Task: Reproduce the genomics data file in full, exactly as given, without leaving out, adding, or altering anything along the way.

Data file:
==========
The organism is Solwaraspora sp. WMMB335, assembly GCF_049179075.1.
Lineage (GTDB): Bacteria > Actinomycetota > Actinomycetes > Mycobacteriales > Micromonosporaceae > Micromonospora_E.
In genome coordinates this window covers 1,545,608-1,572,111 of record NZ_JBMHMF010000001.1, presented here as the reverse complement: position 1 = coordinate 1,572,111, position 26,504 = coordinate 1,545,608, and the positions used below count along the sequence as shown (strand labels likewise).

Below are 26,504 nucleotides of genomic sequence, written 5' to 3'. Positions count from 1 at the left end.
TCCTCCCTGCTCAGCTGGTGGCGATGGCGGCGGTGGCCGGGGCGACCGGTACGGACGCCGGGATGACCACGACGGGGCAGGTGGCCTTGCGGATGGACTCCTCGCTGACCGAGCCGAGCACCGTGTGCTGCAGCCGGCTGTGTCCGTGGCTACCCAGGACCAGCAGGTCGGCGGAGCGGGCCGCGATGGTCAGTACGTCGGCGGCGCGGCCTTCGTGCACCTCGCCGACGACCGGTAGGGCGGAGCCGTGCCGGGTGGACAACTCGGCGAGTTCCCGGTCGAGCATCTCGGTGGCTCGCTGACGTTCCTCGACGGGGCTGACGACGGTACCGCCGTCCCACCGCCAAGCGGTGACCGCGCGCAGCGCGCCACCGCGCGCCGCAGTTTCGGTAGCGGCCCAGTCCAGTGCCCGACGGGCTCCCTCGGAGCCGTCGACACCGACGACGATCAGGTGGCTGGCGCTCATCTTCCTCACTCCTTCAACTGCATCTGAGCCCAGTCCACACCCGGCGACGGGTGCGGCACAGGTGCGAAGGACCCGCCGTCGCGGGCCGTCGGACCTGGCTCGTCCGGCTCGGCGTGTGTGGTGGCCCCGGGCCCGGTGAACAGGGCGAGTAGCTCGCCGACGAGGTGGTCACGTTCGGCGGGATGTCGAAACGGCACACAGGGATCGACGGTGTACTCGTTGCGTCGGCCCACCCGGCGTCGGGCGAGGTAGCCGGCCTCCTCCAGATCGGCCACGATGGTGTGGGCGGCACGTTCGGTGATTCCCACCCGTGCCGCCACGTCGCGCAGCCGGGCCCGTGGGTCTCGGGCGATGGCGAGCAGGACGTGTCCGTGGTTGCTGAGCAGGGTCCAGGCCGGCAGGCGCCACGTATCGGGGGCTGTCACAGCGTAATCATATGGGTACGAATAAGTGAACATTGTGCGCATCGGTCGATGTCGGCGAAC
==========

The organism is Solwaraspora sp. WMMB335, assembly GCF_049179075.1.
Lineage (GTDB): Bacteria > Actinomycetota > Actinomycetes > Mycobacteriales > Micromonosporaceae > Micromonospora_E.
In genome coordinates this window covers 1,545,608-1,572,111 of record NZ_JBMHMF010000001.1, presented here as the reverse complement: position 1 = coordinate 1,572,111, position 26,504 = coordinate 1,545,608, and the positions used below count along the sequence as shown (strand labels likewise).

Below are 26,504 nucleotides of genomic sequence, written 5' to 3'. Positions count from 1 at the left end.
TCCTCCCTGCTCAGCTGGTGGCGATGGCGGCGGTGGCCGGGGCGACCGGTACGGACGCCGGGATGACCACGACGGGGCAGGTGGCCTTGCGGATGGACTCCTCGCTGACCGAGCCGAGCACCGTGTGCTGCAGCCGGCTGTGTCCGTGGCTACCCAGGACCAGCAGGTCGGCGGAGCGGGCCGCGATGGTCAGTACGTCGGCGGCGCGGCCTTCGTGCACCTCGCCGACGACCGGTAGGGCGGAGCCGTGCCGGGTGGACAACTCGGCGAGTTCCCGGTCGAGCATCTCGGTGGCTCGCTGACGTTCCTCGACGGGGCTGACGACGGTACCGCCGTCCCACCGCCAAGCGGTGACCGCGCGCAGCGCGCCACCGCGCGCCGCAGTTTCGGTAGCGGCCCAGTCCAGTGCCCGACGGGCTCCCTCGGAGCCGTCGACACCGACGACGATCAGGTGGCTGGCGCTCATCTTCCTCACTCCTTCAACTGCATCTGAGCCCAGTCCACACCCGGCGACGGGTGCGGCACAGGTGCGAAGGACCCGCCGTCGCGGGCCGTCGGACCTGGCTCGTCCGGCTCGGCGTGTGTGGTGGCCCCGGGCCCGGTGAACAGGGCGAGTAGCTCGCCGACGAGGTGGTCACGTTCGGCGGGATGTCGAAACGGCACACAGGGATCGACGGTGTACTCGTTGCGTCGGCCCACCCGGCGTCGGGCGAGGTAGCCGGCCTCCTCCAGATCGGCCACGATGGTGTGGGCGGCACGTTCGGTGATTCCCACCCGTGCCGCCACGTCGCGCAGCCGGGCCCGTGGGTCTCGGGCGATGGCGAGCAGGACGTGTCCGTGGTTGCTGAGCAGGGTCCAGGCCGGCAGGCGCCACGTATCGGGGGCTGTCACAGCGTAATCATATGGGTACGAATAAGTGAACATTGTGCGCATCGGTCGATGTCGGCGAAC